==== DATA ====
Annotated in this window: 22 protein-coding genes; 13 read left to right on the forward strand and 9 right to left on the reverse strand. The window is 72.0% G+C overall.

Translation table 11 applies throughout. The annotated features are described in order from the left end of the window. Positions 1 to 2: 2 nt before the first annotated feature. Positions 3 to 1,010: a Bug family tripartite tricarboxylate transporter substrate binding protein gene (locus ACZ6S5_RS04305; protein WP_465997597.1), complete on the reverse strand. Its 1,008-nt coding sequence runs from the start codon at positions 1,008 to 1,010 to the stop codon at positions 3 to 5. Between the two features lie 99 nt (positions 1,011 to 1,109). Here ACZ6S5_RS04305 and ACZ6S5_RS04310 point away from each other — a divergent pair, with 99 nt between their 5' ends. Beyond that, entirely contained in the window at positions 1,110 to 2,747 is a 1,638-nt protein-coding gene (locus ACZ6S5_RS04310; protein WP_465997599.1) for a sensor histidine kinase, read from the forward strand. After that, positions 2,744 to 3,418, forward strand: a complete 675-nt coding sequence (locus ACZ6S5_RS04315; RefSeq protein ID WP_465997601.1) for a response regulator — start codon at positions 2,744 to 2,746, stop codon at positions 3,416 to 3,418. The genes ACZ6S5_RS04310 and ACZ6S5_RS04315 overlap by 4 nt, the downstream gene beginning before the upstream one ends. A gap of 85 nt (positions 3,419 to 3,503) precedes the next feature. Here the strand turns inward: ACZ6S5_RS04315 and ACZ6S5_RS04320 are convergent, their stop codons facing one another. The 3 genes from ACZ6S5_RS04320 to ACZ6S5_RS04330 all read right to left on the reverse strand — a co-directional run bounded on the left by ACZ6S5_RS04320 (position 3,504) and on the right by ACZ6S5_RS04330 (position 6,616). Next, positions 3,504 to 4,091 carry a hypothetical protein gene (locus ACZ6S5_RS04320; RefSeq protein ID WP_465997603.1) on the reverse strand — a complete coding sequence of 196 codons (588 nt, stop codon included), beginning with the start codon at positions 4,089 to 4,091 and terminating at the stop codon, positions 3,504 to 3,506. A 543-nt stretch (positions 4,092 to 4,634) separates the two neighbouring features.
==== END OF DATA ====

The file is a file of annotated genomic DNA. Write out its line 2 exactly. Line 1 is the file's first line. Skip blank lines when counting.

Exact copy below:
Translation table 11 applies throughout. The annotated features are described in order from the left end of the window. Positions 1 to 2: 2 nt before the first annotated feature. Positions 3 to 1,010: a Bug family tripartite tricarboxylate transporter substrate binding protein gene (locus ACZ6S5_RS04305; protein WP_465997597.1), complete on the reverse strand. Its 1,008-nt coding sequence runs from the start codon at positions 1,008 to 1,010 to the stop codon at positions 3 to 5. Between the two features lie 99 nt (positions 1,011 to 1,109). Here ACZ6S5_RS04305 and ACZ6S5_RS04310 point away from each other — a divergent pair, with 99 nt between their 5' ends. Beyond that, entirely contained in the window at positions 1,110 to 2,747 is a 1,638-nt protein-coding gene (locus ACZ6S5_RS04310; protein WP_465997599.1) for a sensor histidine kinase, read from the forward strand. After that, positions 2,744 to 3,418, forward strand: a complete 675-nt coding sequence (locus ACZ6S5_RS04315; RefSeq protein ID WP_465997601.1) for a response regulator — start codon at positions 2,744 to 2,746, stop codon at positions 3,416 to 3,418. The genes ACZ6S5_RS04310 and ACZ6S5_RS04315 overlap by 4 nt, the downstream gene beginning before the upstream one ends. A gap of 85 nt (positions 3,419 to 3,503) precedes the next feature. Here the strand turns inward: ACZ6S5_RS04315 and ACZ6S5_RS04320 are convergent, their stop codons facing one another. The 3 genes from ACZ6S5_RS04320 to ACZ6S5_RS04330 all read right to left on the reverse strand — a co-directional run bounded on the left by ACZ6S5_RS04320 (position 3,504) and on the right by ACZ6S5_RS04330 (position 6,616). Next, positions 3,504 to 4,091 carry a hypothetical protein gene (locus ACZ6S5_RS04320; RefSeq protein ID WP_465997603.1) on the reverse strand — a complete coding sequence of 196 codons (588 nt, stop codon included), beginning with the start codon at positions 4,089 to 4,091 and terminating at the stop codon, positions 3,504 to 3,506. A 543-nt stretch (positions 4,092 to 4,634) separates the two neighbouring features.